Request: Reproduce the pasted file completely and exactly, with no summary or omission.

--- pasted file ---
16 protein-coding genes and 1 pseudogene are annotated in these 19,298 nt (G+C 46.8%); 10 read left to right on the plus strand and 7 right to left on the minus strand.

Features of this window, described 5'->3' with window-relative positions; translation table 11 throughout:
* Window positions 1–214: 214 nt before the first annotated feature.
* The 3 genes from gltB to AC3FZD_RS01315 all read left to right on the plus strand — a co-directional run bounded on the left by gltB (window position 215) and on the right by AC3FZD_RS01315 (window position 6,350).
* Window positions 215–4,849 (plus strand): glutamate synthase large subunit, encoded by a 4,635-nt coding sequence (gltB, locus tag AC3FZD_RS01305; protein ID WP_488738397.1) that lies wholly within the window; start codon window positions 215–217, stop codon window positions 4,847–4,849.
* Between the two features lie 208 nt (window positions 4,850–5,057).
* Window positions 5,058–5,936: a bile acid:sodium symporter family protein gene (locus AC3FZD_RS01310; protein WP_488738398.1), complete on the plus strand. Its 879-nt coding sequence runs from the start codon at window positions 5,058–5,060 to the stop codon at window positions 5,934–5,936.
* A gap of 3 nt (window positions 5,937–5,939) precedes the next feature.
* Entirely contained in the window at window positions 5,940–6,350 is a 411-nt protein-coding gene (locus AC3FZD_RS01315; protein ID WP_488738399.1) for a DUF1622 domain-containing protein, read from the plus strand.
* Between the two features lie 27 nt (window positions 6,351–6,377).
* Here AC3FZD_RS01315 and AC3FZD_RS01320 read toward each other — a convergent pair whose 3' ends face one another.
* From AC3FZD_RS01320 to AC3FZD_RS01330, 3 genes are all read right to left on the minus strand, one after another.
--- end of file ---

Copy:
16 protein-coding genes and 1 pseudogene are annotated in these 19,298 nt (G+C 46.8%); 10 read left to right on the plus strand and 7 right to left on the minus strand.

Features of this window, described 5'->3' with window-relative positions; translation table 11 throughout:
* Window positions 1–214: 214 nt before the first annotated feature.
* The 3 genes from gltB to AC3FZD_RS01315 all read left to right on the plus strand — a co-directional run bounded on the left by gltB (window position 215) and on the right by AC3FZD_RS01315 (window position 6,350).
* Window positions 215–4,849 (plus strand): glutamate synthase large subunit, encoded by a 4,635-nt coding sequence (gltB, locus tag AC3FZD_RS01305; protein ID WP_488738397.1) that lies wholly within the window; start codon window positions 215–217, stop codon window positions 4,847–4,849.
* Between the two features lie 208 nt (window positions 4,850–5,057).
* Window positions 5,058–5,936: a bile acid:sodium symporter family protein gene (locus AC3FZD_RS01310; protein WP_488738398.1), complete on the plus strand. Its 879-nt coding sequence runs from the start codon at window positions 5,058–5,060 to the stop codon at window positions 5,934–5,936.
* A gap of 3 nt (window positions 5,937–5,939) precedes the next feature.
* Entirely contained in the window at window positions 5,940–6,350 is a 411-nt protein-coding gene (locus AC3FZD_RS01315; protein ID WP_488738399.1) for a DUF1622 domain-containing protein, read from the plus strand.
* Between the two features lie 27 nt (window positions 6,351–6,377).
* Here AC3FZD_RS01315 and AC3FZD_RS01320 read toward each other — a convergent pair whose 3' ends face one another.
* From AC3FZD_RS01320 to AC3FZD_RS01330, 3 genes are all read right to left on the minus strand, one after another.